19. Judy Davis as Adela Quested in "A Passage to India" (1984)
Saturday, July 10, 2010
After a fourteen year hiatus from film, David Lean mustered up enough courage to direct what’d turn out to be his swan song, A Passage to India (1984). Based on EM Forster’s legendary novel, the film is, in my eyes, a perfect union of David Lean’s vast, epic directorial style and a sort of intimacy that allows us to analyze the skewed ethics of British imperialism. I’m baffled that Davis was even nominated – only the BSFC recognized her for this performance, while many other bodies gave Peggy Ashcroft lead honors for her role – but I’m glad the Academy had enough sense to nominate her. Here, she plays Adela Quested, an English woman who’s sexually repressed but doesn’t really know it. As Forster wrote her, Adela is a woman who, like Ashcroft’s Mrs. Moore, wants to experience the ‘real’ India. She’s looking for some sort of path away from the calm repression of her life in Britain, so she has some level of curiosity about Indian culture as a whole. Yet where Mrs. Moore’s interest seems genuine – she’s emotionally invested in learning about such a foreign culture – Adela’s seems well-intentioned but lacking in heart. Quite literally, she’s a woman who’s so stuck between two worlds that she isn’t really a part of either.
From the onset of the film, Davis establishes so subtly Adela as a sort of repressed character, a woman who’s looking for some way out, but she doesn’t give us full answers – we start to think that, just maybe, there’s something wrong with her and the way she views intimacy, but we don’t know exactly what that is. She’s beautiful by Western standards – she has a quiet, elegant sort of physicality. But there’s also something that’s a little off about her. Her eyes look sort of sleepy, her lips are a little shaky, her skin is pale – really, she’s hardly what Indians would consider beautiful. And so we get the feeling there’s something criminally wrong with her being in India; she doesn’t really fit.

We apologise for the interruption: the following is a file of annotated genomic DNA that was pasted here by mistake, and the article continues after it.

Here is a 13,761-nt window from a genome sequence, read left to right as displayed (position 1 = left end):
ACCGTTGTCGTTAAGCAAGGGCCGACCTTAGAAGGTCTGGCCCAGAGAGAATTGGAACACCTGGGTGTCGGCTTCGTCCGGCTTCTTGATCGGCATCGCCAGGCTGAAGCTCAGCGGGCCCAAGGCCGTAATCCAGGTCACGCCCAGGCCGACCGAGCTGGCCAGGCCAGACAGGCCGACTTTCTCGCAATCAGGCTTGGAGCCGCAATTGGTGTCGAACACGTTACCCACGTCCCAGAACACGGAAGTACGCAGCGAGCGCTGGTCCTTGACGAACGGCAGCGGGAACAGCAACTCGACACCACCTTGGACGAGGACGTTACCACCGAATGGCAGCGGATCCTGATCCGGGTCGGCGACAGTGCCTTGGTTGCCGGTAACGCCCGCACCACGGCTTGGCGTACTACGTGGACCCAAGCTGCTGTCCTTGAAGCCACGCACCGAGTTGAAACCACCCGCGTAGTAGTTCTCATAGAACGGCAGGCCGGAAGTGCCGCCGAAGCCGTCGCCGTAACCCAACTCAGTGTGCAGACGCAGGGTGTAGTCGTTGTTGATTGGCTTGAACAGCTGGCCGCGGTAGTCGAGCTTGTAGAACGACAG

As the film progresses, we see Adela in a few scenarios that further reveal her emotional – in particular, sexual – insecurities. One day, for example, she comes across these extremely erotic, buxom statues in this castle-like shrine; she’s a little perplexed by them, even intrigued, until a horde of monkeys (interestingly, creatures who are like savage forms of humans) emerges from the rocks and comes chasing after her. We realize that it’s her fear that’s really attacking her – all her emotional vulnerability concerning sex, intimacy is literally running toward her. But she can’t face it, probably because she doesn’t know how to – and suddenly, the root of Davis’ nervous energy is explained to us. There’s the idea that she sees India as a place that has so much deep-rooted eroticism altogether absent from prim British society; in this respect, India represents her first chance to live, to experience intimacy. Davis slowly reveals to us the root of Adela’s personal torture: she’s sexually repressed.